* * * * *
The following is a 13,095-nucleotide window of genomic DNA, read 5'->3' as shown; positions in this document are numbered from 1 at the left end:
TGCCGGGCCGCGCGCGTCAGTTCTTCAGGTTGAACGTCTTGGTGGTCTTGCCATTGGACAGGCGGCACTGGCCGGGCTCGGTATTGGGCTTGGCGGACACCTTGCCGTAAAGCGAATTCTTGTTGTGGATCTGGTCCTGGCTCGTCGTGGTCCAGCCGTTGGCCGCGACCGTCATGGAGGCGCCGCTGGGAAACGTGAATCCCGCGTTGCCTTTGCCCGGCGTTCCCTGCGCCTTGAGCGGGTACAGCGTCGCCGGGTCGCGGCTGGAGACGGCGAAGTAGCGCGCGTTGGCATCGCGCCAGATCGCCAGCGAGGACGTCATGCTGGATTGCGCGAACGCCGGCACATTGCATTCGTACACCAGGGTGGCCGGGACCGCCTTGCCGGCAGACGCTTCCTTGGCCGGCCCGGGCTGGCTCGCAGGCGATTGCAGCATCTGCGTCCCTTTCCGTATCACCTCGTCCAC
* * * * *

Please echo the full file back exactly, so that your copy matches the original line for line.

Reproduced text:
The following is a 13,095-nucleotide window of genomic DNA, read 5'->3' as shown; positions in this document are numbered from 1 at the left end:
TGCCGGGCCGCGCGCGTCAGTTCTTCAGGTTGAACGTCTTGGTGGTCTTGCCATTGGACAGGCGGCACTGGCCGGGCTCGGTATTGGGCTTGGCGGACACCTTGCCGTAAAGCGAATTCTTGTTGTGGATCTGGTCCTGGCTCGTCGTGGTCCAGCCGTTGGCCGCGACCGTCATGGAGGCGCCGCTGGGAAACGTGAATCCCGCGTTGCCTTTGCCCGGCGTTCCCTGCGCCTTGAGCGGGTACAGCGTCGCCGGGTCGCGGCTGGAGACGGCGAAGTAGCGCGCGTTGGCATCGCGCCAGATCGCCAGCGAGGACGTCATGCTGGATTGCGCGAACGCCGGCACATTGCATTCGTACACCAGGGTGGCCGGGACCGCCTTGCCGGCAGACGCTTCCTTGGCCGGCCCGGGCTGGCTCGCAGGCGATTGCAGCATCTGCGTCCCTTTCCGTATCACCTCGTCCAC